How one New Mexico hot spot pays homage to its ancestral roots

Ojo Caliente

One of the oldest natural wellness resort destinations in the country, Northern New Mexico’s Ojo Caliente is a secluded oasis comprised of historic adobe buildings housing inn rooms, spa facilities and eateries; 100,000 gallons worth of mineral hot springs for soaking; and 1,100 surrounding acres of undisturbed Southwestern forestland.

Situated halfway between Santa Fe and Taos in the shadows of a stunning desert mesa, Ojo Caliente (which, in Spanish, translates roughly to “hot springs” via “warm eye”) has attracted outdoor adventurers, curious travelers and seekers of holistic healing since its inception as a health spa back in 1868. But the Native Americans who originally inhabited the property considered Ojo Caliente a sacred gathering and healing place for hundreds, perhaps even thousands, of years before that. Pueblo ruins rest just above the cliffside resort (legend has it that a disease epidemic caused the Natives to migrate further north in the mid-1500s), and shards of ancient tribal pottery are still scattered throughout the grounds.

According to oral history, the original inhabitants, members of the Tewa tribe, believed that the chemicals contained in the water were so powerfully healing that they had to have been made that way by the gods.

Honoring its rich Native American legacy is central to Ojo Caliente’s mission, according to spa director Jeannine Dolan. “We try to promote cultural awareness and observe our roots as an authentic healing center,” she says.

And that’s evident in everything from the guided guest hikes through the ruins and the resort’s decorative displays of Native American artwork, to the spa and restaurant menus (both embrace indigenous ingredients such as blue corn and prickly pear) to Ojo’s logo—a spiral that was used by the Natives as a symbol for the mineral springs and also as a focal point for producing trancelike meditation during healing ceremonies.

“I really think the waters help keep them lively and engaged with their history. We see folks who are still pretty nimble at 90 years old.”

But the tribute doesn’t end there. On many days, spa guests and soakers are privy to the arrival of a van load of Native American senior citizens, come to spend the day soaking and being treated to an ancient wrap ritual—all for free, thanks to Ojo’s Eight Northern Pueblos program. The initiative is named for the eight participating pueblos, or local reservation municipalities, each of which houses descendants of the many Indian villages that originally lined Ojo Caliente’s valley.

“[Most elders] have been soaking here for generations. To continue that legacy, we welcome them 50 weeks out of the year to the springs and to receive Milagro Wraps, our signature offering, which are based on a Native American sweat purification ritual,” Dolan says. “We see lots of returning faces. This place is important to them for health and spiritual reasons.”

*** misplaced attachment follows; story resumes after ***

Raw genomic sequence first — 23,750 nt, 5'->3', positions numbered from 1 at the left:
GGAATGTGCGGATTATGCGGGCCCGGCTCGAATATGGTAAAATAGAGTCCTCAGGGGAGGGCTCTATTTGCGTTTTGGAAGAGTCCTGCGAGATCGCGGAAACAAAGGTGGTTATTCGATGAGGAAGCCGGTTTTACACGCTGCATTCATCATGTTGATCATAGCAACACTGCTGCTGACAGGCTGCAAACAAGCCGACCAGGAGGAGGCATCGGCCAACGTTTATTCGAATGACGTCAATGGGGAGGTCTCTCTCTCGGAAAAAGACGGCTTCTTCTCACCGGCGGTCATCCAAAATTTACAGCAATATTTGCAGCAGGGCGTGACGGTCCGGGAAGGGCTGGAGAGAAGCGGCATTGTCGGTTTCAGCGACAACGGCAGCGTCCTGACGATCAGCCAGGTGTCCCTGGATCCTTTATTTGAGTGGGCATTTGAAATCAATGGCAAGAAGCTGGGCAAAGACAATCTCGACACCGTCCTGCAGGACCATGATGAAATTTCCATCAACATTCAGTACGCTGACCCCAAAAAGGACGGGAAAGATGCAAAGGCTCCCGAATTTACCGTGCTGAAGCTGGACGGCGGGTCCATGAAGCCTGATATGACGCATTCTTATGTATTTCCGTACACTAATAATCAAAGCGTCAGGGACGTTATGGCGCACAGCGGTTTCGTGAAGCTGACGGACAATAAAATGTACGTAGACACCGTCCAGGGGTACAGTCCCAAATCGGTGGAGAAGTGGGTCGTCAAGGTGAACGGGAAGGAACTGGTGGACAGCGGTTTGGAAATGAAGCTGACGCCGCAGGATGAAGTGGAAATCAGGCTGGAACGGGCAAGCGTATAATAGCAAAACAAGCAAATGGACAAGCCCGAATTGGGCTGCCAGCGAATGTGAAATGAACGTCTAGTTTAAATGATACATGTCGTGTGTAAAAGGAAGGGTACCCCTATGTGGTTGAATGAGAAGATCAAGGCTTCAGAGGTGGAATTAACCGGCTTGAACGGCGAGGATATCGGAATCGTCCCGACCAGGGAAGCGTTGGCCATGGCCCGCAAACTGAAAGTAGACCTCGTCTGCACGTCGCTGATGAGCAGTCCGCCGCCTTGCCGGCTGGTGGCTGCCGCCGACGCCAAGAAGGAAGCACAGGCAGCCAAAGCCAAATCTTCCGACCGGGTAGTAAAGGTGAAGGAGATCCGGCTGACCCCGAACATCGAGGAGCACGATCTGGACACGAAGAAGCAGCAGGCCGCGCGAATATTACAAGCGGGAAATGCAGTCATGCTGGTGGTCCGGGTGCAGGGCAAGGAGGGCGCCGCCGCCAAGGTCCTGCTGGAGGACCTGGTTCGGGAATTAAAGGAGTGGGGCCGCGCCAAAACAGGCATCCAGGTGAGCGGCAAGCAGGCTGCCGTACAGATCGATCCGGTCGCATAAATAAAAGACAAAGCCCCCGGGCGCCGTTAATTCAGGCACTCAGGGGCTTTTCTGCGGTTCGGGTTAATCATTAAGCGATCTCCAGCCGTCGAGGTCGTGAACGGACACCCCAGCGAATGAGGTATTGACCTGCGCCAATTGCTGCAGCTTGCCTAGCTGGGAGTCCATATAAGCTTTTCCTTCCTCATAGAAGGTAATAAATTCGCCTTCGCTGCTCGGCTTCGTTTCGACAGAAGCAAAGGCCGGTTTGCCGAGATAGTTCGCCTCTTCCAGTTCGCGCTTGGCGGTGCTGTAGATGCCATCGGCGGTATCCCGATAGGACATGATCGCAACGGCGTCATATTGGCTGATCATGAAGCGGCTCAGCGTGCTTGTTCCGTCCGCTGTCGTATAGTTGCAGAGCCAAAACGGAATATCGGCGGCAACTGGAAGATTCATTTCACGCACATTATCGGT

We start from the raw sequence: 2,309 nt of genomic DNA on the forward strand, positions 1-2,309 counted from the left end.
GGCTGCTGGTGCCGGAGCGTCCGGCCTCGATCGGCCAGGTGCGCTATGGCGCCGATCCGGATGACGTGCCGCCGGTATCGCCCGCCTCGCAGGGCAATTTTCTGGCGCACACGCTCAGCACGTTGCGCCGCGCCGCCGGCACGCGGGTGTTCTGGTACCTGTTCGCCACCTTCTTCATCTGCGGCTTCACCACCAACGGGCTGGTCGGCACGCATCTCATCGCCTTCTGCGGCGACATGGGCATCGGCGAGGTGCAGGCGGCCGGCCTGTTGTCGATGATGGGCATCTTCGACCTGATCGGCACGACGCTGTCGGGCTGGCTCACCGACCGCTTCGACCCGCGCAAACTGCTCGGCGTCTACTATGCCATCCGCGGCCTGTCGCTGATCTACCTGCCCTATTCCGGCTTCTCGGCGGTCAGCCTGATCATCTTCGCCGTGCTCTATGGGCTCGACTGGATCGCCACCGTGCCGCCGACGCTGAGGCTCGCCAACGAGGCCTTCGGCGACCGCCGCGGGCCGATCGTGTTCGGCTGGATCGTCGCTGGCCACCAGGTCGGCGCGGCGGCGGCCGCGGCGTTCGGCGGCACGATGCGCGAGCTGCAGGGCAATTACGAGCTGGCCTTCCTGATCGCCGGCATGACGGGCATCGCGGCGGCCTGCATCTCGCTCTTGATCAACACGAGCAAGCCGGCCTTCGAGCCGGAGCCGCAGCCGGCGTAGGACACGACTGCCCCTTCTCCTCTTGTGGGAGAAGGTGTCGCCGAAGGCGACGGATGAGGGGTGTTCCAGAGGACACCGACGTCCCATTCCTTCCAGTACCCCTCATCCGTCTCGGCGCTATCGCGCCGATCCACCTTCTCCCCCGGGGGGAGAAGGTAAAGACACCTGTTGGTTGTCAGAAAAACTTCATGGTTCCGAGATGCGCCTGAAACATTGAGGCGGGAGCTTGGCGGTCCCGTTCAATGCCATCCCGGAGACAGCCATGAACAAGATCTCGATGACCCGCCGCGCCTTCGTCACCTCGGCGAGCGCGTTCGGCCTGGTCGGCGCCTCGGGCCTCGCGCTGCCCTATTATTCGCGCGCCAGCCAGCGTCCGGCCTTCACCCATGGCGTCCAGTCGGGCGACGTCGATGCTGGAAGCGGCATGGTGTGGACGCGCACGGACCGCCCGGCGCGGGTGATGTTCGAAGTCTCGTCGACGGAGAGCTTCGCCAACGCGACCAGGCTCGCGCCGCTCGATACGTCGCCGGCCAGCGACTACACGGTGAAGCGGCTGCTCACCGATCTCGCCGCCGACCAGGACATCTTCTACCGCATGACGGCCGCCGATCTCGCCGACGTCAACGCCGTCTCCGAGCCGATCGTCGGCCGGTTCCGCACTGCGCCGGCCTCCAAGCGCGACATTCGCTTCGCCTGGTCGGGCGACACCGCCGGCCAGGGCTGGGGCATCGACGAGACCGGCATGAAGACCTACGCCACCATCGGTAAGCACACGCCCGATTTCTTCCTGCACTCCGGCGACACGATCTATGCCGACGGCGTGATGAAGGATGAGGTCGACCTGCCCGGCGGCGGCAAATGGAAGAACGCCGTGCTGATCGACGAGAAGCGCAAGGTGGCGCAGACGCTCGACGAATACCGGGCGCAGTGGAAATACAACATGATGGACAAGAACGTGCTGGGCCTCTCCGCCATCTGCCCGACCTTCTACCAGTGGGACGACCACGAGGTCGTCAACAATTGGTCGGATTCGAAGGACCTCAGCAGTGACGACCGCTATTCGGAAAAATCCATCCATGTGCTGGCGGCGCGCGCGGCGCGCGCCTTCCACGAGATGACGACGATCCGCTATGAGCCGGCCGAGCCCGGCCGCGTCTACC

Although the elders are encouraged to enjoy any of the geothermal springs (there’s a lithia-rich pool that’s believed to aid depression and digestion; an immune system–boosting, iron-based spring; a rock-enclosed soda spring said to provide a sense of calm; and the arsenic spring, foreboding in name but strongly recommended for relief of arthritis and ulcers), Dolan says most opt for the Ojo Private Ritual Herbal Bath, which takes place in sequestered stations in the property’s historic bathhouse. There, elders can don chamomile eye pads and soak au natural in arsenic waters spiked with wild native herbs. “It’s like floating in a vat of Sleepytime Tea,” Dolan says.

Afterward, most opt to head down the hall to a group chamber room for the Milagro Wrap, where they’re enveloped in a light cotton blanket, followed by a heavier wool blanket, and left to relax or nap in a detoxifying cocoon. (Soaking, which increases core body temperature, is recommended first for maximum body purification benefits.) Many elders then enjoy picnics in Ojo’s rock garden and spend the afternoon relaxing.

No one at Ojo is sure when the program began, but most can’t recall a time when elders weren’t welcome for complimentary outings. “Back when I started they’d just show up and we’d scramble to accommodate them,” Dolan says. Today, it’s a much more organized operation.

In 2008, Laurie Moreau was hired as Ojo’s group coordinator and assumed the role of pueblo liaison, reaching out to the various reservation site coordinators to plan regular elder outings. That’s when the initiative took on its official title of Eight Northern Pueblos.

“With planned outings, we know we’ll have enough attendants on hand and that the elders will be accompanied by their assistants and caretakers to help them get in and out of the tubs comfortably,” Moreau explains. “We structured it for safety reasons.”

“They’ve seen their culture become misappropriated and misrepresented and so are wary, but we do know there’s a spiritual aspect and that this environment really suits that.”

Dolan and some veteran spa attendants say visiting elders often share that their parents and grandparents used to love coming to Ojo. “I really think the waters help keep them lively and engaged with their history,” Dolan says. “We see folks who are still pretty nimble at 90 years old. It just feels good to see them coming and going.” She adds that while the elders communicate to spa staff in English, they tend to speak their own language amongst themselves and remain private about their spiritual reasons for visiting.

“They’re not going to discuss that aspect with us and we respect that,” Moreau says. “I think they’ve seen their culture become misappropriated and misrepresented and so are wary, but we do know there’s a spiritual aspect and that this environment really suits that.”

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